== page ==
Chinese clan association Pak Seng Hong - set up by construction workers, carpenters and renovation contractors from China's Guangdong province 157 years ago - has just 60 members now and the numbers are dwindling.
That is also the story over at Hoi Chow Wui Koon, another Cantonese group, formed in 1937 to care for those who came from Haizhou village in Guangzhou to work in Singapore. Many were majie, the "black and white" amahs who came to work as maids in colonial days and wore the distinctive uniform of white blouse with loose black pants.
Neither group is part of the 30-year-old Singapore Federation of Chinese Clan Associations (SFCCA), the umbrella body for 210 clan associations.
There are more than 300 clans in Singapore, and most of those not in the federation are small, with fewer than 100 members.
Now, the federation wants them within its fold, and has begun meeting the groups to explain the benefits of joining.
Membership affairs committee chairman Chua Seng Chong, 71, told The Sunday Times that the federation held its first recruitment talk last month with Kwangtung Hui Kuan, the main body for clans from Guangdong.
Leaders from 21 Cantonese groups attended, including those from Pak Seng Hong and Hoi Chow Wui Koon.
"Eighteen of them have yet to join us, and they sounded positive after hearing about the benefits of becoming a member," said Mr Chua.
He is planning meetings with Hainanese, Hakka and Teochew groups next, and hopes to bring at least 50 more clans into the federation.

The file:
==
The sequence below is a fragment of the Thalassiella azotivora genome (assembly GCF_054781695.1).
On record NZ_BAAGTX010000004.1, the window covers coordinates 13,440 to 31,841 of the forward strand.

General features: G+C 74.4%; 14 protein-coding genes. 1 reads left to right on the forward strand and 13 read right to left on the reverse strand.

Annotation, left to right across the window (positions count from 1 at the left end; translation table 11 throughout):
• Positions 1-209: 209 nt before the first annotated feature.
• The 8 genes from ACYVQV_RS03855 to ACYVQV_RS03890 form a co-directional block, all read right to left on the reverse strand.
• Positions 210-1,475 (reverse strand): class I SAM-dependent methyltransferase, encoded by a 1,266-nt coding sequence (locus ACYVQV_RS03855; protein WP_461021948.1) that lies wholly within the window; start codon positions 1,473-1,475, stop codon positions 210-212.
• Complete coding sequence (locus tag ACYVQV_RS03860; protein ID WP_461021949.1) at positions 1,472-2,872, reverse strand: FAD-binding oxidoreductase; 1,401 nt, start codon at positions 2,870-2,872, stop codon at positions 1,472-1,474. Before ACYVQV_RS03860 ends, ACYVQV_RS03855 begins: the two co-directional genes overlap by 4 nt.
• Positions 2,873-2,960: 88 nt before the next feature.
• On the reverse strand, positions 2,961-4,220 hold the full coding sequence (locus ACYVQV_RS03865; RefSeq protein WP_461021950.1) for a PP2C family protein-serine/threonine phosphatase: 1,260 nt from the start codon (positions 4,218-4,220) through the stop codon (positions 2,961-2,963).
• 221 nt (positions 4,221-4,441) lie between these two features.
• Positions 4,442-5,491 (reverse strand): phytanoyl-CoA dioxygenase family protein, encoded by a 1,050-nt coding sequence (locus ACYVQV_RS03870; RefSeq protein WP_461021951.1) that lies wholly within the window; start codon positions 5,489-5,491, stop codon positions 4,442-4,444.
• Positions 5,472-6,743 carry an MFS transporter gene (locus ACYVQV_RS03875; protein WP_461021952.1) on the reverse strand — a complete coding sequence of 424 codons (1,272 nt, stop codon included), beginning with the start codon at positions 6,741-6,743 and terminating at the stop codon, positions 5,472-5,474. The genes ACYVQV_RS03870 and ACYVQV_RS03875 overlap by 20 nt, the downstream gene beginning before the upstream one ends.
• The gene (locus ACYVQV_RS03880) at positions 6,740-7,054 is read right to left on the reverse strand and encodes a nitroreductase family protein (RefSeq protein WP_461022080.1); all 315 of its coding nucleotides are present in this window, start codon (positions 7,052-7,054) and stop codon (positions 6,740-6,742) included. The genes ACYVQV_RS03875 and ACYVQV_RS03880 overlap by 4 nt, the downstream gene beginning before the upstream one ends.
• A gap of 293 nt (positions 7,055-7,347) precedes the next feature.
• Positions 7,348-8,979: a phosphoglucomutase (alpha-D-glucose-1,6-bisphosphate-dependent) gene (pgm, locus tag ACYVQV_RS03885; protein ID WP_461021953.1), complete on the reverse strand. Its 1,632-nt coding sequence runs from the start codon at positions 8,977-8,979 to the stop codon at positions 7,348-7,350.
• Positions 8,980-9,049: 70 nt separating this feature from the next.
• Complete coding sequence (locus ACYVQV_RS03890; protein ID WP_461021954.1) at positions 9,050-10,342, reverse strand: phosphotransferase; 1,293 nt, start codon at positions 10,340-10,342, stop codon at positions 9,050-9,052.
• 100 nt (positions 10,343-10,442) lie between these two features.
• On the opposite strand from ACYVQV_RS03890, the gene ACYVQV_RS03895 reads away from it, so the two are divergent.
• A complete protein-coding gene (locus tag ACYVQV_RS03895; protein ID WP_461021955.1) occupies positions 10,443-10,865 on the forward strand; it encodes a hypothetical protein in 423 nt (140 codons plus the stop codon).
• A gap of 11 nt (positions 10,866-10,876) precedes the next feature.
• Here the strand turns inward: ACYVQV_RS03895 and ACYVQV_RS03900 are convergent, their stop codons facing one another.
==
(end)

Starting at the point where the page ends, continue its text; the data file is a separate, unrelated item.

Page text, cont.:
The federation started with just 70 members in 1985, after having been initiated by seven major clan groups.
"We want more members because, after years of recruitment, at least 100 of the estimated 300-plus clan associations are still not with us, and I am often asked at our annual general meetings why they have not been recruited yet," he explained.
He said the federation will waive the annual membership fee of $200 for three years, as an incentive for smaller clans with fewer than 100 members.
Executive director Mark Mah, 57, said members can apply for grants to fund activities and scholarships for their children, and attend regular talks on governance, and activities during Chinese festivals and other events.
"They also get to rent facilities at the federation's premises such as our auditorium, meeting rooms and classrooms at special rates," he added.
The president of the 167-year-old Chan Si Wui Kun clan, Mr Chan Teh Kok, 76, said: "We didn't join the federation before because we found it unnecessary. But after attending last month's talk, I am so impressed by the work it does and its activities that we want to join now."
This article was first published on June 14, 2015.
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